It is in this context that a just-published study of Pugach et al is rather striking. Their study based on the analysis of genomic data of several populations presents the following salient results:
1) They confirm the previously reported specific relationship between the Australian aborigines, the New Guineans and the Mamanwa negritos of Philippines. These groups are marked by their shared heritage of the hybridization of the Denisovans and the first wave of east-moving Homo sapiens. Their divergence is estimated in this work to be about 36,000 years.
2) They identify a specific admixture between Indians and Australians, which they estimate as taking place around 141 generations ago, which with a liberal estimate of generation time as 30 years gives us a date of 4,230 years bp.
3) Using a variety of south east Asian populations (e.g. Timor, Flores, Alor, Hiri, Roti, Borneo, etc) and New Guineans the authors find no evidence for gene flow between Indians and these populations. Hence, they rule out an indirect entry of Indian genetic contributions into Australia via Southeast Asia. In contrast, it supports a direct entry into Australia after the Australian aborigines had separated from the New Guineans.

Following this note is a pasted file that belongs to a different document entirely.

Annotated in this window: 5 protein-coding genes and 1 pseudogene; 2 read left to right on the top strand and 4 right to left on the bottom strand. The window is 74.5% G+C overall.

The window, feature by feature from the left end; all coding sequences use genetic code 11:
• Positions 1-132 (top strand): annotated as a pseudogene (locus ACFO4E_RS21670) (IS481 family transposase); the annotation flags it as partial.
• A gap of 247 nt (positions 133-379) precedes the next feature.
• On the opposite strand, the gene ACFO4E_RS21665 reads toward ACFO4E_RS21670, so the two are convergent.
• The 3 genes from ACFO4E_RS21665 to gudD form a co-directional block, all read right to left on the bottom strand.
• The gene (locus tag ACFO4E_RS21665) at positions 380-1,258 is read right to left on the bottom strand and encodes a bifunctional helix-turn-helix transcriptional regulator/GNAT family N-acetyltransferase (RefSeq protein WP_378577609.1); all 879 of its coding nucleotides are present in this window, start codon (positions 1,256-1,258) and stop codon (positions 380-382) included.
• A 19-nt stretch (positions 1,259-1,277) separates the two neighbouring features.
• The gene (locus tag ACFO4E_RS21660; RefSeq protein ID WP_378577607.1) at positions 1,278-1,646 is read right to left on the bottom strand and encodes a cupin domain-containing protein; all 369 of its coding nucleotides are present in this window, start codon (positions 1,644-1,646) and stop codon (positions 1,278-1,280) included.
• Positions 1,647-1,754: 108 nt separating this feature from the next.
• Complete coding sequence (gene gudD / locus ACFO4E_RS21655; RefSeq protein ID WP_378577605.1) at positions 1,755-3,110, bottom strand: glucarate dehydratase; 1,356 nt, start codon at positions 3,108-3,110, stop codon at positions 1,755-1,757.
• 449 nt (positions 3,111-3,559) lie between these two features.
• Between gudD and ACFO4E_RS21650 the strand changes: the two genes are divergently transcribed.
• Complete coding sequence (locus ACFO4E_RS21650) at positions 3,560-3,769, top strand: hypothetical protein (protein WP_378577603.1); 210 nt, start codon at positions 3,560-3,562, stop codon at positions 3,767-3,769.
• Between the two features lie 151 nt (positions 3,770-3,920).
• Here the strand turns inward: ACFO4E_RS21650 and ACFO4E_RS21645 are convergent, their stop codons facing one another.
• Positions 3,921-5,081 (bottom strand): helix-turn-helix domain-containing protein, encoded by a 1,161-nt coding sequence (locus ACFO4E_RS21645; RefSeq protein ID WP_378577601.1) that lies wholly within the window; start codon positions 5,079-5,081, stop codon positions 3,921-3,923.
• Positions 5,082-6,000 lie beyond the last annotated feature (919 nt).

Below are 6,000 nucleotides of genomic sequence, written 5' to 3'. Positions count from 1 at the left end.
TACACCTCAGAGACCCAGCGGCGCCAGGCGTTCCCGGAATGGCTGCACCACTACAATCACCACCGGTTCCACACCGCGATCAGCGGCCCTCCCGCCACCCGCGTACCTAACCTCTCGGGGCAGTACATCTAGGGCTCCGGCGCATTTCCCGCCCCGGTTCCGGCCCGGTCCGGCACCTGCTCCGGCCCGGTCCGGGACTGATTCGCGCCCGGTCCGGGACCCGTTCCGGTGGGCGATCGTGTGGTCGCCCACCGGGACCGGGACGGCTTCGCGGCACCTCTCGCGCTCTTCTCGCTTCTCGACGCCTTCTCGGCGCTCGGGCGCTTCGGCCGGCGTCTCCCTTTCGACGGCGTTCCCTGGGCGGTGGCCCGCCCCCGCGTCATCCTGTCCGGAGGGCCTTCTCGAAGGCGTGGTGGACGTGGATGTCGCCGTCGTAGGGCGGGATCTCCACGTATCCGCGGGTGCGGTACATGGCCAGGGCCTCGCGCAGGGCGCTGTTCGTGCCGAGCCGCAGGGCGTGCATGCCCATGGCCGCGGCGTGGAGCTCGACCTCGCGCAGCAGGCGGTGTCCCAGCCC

4) They estimated the Indian contribution to the Australian genome to be around 11% and find this thus far among the aborigines from the Northern Territories, who overlap with those speaking non-Pama-Nyungan languages or the Carpentarian wave in the trihybrid model.
5) In terms of Indian populations, they see a the greatest frequency of the shared Indo-Australian component with Chenchus, Kurumbas and Dravidian-speaking groups from Andhra and Tamil Nad. Unfortunately, they do not define that group properly, resulting in some issues in terms of inferences that can be drawn. Further, they have strong evidence that this Indo-Australian component is specifically closer to these mainland populations than their Onge sister group, suggesting that it is distinct from any contribution which might have occurred from the Onge-like second wave.
6) In conclusion, the authors suggest that this Indian influx into Australia was the one which brought the microlith technology, dingos and caused a change in plant processing technology in Australia.
The PCA analysis reported by Pugach et al. Note the Indian cline and the deflection of the aborigines away from the New Guineans towards the Indian cline